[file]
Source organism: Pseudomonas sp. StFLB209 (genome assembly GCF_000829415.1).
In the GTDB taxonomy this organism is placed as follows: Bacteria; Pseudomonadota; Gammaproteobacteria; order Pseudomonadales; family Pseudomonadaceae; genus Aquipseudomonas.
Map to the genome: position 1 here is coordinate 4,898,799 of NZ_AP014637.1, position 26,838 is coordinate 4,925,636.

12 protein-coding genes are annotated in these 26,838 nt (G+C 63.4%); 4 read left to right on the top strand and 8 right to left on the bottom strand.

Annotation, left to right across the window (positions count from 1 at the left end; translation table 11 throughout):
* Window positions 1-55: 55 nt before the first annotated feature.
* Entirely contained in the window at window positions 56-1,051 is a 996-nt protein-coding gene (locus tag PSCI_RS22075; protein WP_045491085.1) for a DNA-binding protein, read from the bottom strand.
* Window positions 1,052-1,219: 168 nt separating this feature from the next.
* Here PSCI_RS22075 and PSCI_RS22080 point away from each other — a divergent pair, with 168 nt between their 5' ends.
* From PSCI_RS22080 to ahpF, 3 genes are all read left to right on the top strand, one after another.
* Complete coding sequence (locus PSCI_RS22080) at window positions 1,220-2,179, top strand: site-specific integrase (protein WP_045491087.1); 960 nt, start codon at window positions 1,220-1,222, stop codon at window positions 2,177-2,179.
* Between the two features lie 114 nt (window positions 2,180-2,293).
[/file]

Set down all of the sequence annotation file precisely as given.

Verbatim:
Source organism: Pseudomonas sp. StFLB209 (genome assembly GCF_000829415.1).
In the GTDB taxonomy this organism is placed as follows: Bacteria; Pseudomonadota; Gammaproteobacteria; order Pseudomonadales; family Pseudomonadaceae; genus Aquipseudomonas.
Map to the genome: position 1 here is coordinate 4,898,799 of NZ_AP014637.1, position 26,838 is coordinate 4,925,636.

12 protein-coding genes are annotated in these 26,838 nt (G+C 63.4%); 4 read left to right on the top strand and 8 right to left on the bottom strand.

Annotation, left to right across the window (positions count from 1 at the left end; translation table 11 throughout):
* Window positions 1-55: 55 nt before the first annotated feature.
* Entirely contained in the window at window positions 56-1,051 is a 996-nt protein-coding gene (locus tag PSCI_RS22075; protein WP_045491085.1) for a DNA-binding protein, read from the bottom strand.
* Window positions 1,052-1,219: 168 nt separating this feature from the next.
* Here PSCI_RS22075 and PSCI_RS22080 point away from each other — a divergent pair, with 168 nt between their 5' ends.
* From PSCI_RS22080 to ahpF, 3 genes are all read left to right on the top strand, one after another.
* Complete coding sequence (locus PSCI_RS22080) at window positions 1,220-2,179, top strand: site-specific integrase (protein WP_045491087.1); 960 nt, start codon at window positions 1,220-1,222, stop codon at window positions 2,177-2,179.
* Between the two features lie 114 nt (window positions 2,180-2,293).